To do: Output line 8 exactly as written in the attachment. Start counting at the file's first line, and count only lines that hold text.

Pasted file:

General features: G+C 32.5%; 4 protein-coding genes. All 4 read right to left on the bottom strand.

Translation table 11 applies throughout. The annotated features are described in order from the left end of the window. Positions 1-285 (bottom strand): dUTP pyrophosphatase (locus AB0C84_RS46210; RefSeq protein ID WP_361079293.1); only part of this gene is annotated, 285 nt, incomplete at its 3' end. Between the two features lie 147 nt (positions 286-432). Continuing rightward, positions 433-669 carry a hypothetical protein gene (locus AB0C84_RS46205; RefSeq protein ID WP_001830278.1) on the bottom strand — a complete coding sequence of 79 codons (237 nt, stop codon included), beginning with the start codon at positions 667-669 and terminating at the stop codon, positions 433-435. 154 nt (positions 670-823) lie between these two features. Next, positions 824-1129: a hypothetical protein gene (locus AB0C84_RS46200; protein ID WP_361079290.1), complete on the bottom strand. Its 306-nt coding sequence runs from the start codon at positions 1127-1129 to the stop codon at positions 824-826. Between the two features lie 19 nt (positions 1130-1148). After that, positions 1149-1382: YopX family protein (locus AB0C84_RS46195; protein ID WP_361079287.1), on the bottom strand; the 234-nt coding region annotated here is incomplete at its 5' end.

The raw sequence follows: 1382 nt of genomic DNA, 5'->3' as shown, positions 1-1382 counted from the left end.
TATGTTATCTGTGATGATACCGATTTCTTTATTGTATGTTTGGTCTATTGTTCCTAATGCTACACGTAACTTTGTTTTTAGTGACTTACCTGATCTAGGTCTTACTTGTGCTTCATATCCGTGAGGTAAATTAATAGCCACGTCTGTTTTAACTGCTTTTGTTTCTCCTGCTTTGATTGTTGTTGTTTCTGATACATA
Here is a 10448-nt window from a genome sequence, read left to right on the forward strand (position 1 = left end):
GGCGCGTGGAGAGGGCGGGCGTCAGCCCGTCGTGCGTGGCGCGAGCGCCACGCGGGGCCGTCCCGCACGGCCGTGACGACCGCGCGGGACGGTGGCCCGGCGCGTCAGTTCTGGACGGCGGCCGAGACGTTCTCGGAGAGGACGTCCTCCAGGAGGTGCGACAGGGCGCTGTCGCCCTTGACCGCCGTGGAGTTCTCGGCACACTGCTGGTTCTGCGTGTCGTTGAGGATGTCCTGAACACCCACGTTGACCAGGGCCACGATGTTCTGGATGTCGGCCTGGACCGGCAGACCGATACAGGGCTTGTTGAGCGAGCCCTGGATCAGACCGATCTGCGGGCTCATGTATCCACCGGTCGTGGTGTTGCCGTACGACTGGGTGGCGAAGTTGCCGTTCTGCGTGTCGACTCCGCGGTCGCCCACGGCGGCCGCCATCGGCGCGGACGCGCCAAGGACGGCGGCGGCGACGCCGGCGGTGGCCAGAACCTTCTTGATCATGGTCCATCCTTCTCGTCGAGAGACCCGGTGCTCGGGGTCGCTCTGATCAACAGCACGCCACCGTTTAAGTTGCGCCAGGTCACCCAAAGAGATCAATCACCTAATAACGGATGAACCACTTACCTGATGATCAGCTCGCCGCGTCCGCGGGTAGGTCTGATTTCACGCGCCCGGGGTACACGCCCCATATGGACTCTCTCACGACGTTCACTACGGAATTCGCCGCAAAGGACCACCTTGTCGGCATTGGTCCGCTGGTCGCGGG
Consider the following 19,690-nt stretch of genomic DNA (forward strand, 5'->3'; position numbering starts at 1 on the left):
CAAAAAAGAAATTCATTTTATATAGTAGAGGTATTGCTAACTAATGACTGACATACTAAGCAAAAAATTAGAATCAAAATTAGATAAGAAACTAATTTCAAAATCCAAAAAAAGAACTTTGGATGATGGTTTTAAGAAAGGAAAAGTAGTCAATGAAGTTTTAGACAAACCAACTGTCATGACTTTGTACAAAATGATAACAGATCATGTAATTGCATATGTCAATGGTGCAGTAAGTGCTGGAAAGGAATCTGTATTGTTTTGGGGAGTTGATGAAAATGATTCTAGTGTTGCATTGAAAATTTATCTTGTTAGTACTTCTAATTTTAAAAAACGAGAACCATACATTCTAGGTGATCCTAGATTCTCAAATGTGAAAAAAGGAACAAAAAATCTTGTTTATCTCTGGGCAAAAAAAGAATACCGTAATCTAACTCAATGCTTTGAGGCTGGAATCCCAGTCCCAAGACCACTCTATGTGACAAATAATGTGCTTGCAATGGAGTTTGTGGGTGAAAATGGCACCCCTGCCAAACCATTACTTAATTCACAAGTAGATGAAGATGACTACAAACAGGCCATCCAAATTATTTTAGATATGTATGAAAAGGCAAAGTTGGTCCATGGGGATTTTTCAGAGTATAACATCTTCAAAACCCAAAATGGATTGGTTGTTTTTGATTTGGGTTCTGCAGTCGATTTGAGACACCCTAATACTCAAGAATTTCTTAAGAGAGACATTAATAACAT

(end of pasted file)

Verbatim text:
CAAAAAAGAAATTCATTTTATATAGTAGAGGTATTGCTAACTAATGACTGACATACTAAGCAAAAAATTAGAATCAAAATTAGATAAGAAACTAATTTCAAAATCCAAAAAAAGAACTTTGGATGATGGTTTTAAGAAAGGAAAAGTAGTCAATGAAGTTTTAGACAAACCAACTGTCATGACTTTGTACAAAATGATAACAGATCATGTAATTGCATATGTCAATGGTGCAGTAAGTGCTGGAAAGGAATCTGTATTGTTTTGGGGAGTTGATGAAAATGATTCTAGTGTTGCATTGAAAATTTATCTTGTTAGTACTTCTAATTTTAAAAAACGAGAACCATACATTCTAGGTGATCCTAGATTCTCAAATGTGAAAAAAGGAACAAAAAATCTTGTTTATCTCTGGGCAAAAAAAGAATACCGTAATCTAACTCAATGCTTTGAGGCTGGAATCCCAGTCCCAAGACCACTCTATGTGACAAATAATGTGCTTGCAATGGAGTTTGTGGGTGAAAATGGCACCCCTGCCAAACCATTACTTAATTCACAAGTAGATGAAGATGACTACAAACAGGCCATCCAAATTATTTTAGATATGTATGAAAAGGCAAAGTTGGTCCATGGGGATTTTTCAGAGTATAACATCTTCAAAACCCAAAATGGATTGGTTGTTTTTGATTTGGGTTCTGCAGTCGATTTGAGACACCCTAATACTCAAGAATTTCTTAAGAGAGACATTAATAACAT